This work has long left the Andrew Rafacz Gallery, but is still worth noting.
“In Unititled (CERN7.18.12), at least six intertwined methods of observing through recording are employed, in an almost desperate attempt to form a more complete document of the liminal space between the real and simulated,” writes Monica Ryan of Jeremy Bolen’s work. Bolen does indeed combine layers and methodologies of perception into his flattened frames. But the flattening is not, as Ryan posits, suspended by the various sources and methodologies used to create its contents. Rather, the framed composition of the works give a sensation of a complex scrapbook or collage: a view to a memory or place through multiple artifacts, minutae and ephemera, but a flat experience nevertheless.
Bolen explores various sites, themselves charged with scientific research and meaning, such as the site of the Large Hadron Collider, by using various self-made camera apparatuses, and exposing film to earth, night sky, dew, etc from those sites. The exposed film is then used to create images, which are juxtaposed in CERN with photos of the site in question along with grass clippings, dirt and dust from the site. The pieces read as: photos of places on colored backgrounds with dust and dirt surrounding them.
We enjoy a scrapbook not because we inherently love looking at locks of hair, or coins glued to pages, or bad photos of our friends, but because of the memories those collages bring back into our consciousness. But because I have no real firsthand experience of Bolen’s research process—I have not seen the apparatus he works with, I have not been to these sites myself—I am left not with a different experience of place, or a different understanding of scientific processes and methodologies, but a nostalgic longing for an experience I’ve never had.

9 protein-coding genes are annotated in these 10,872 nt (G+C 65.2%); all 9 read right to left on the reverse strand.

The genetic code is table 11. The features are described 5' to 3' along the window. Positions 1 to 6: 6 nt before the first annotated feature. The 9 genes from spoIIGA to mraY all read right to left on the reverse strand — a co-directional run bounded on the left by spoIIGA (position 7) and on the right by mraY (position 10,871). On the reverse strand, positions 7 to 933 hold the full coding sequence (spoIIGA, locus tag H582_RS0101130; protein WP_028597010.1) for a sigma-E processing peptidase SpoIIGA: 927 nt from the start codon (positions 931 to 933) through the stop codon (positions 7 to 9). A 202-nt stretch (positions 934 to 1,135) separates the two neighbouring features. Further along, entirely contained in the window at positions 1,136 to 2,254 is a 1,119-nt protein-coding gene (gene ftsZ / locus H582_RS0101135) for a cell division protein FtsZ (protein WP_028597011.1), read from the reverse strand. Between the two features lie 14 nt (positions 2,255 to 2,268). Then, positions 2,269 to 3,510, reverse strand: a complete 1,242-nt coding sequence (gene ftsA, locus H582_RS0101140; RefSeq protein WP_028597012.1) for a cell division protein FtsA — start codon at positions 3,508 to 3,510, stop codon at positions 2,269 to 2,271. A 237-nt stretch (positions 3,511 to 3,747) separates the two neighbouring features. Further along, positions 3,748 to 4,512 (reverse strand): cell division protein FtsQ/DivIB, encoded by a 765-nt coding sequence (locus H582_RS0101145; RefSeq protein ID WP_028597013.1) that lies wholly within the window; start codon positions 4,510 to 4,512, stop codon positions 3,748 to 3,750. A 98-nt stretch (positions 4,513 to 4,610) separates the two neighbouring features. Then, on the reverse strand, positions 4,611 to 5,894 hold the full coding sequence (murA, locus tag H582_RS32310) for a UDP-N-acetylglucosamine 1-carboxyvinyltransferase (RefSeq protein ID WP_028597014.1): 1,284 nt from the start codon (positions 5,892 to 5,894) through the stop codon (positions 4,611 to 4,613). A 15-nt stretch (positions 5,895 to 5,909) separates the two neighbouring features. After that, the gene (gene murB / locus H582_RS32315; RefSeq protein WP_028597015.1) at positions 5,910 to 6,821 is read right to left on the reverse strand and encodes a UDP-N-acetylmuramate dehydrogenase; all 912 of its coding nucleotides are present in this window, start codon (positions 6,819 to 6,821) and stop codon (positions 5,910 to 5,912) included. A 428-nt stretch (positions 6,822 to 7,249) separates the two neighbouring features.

The photos are well-composed but uninviting: the dirt and ephemera vary in their composition, and in some cases settle at the bottom of the frame, as if thrown and forgotten: the images produced from negatives are all various shades of delicious green but become a background palette for a framed image which becomes again: scrapbook. I wish, for instance, I could feel the dirt as it was burying negatives: but the green shades tell me nothing as to whether the dirt was cool or warm to the touch.
So Bolen’s work offers me up not a key for interpreting his own form of data, not a translation of his own experience of the site, but something else entirely. I am looking at the scrapbook of a stranger from another planet. There is no common point of reference—I cannot identify with images of people, or wonder at fashions, or gaze at flora and fauna different from what is familiar in my hometown. I am faced with a collection of an experience I cannot relate to.
In short, in his attempt to complete the space ‘between the real and the simulated’, Bolen’s work lands far away from the real. Rather than create a new interpretation of data collection an research process, CERN manages to distance us from the sites under examination—the cold distance of scientific research without the reassuring discovery of collectively useful information or memory.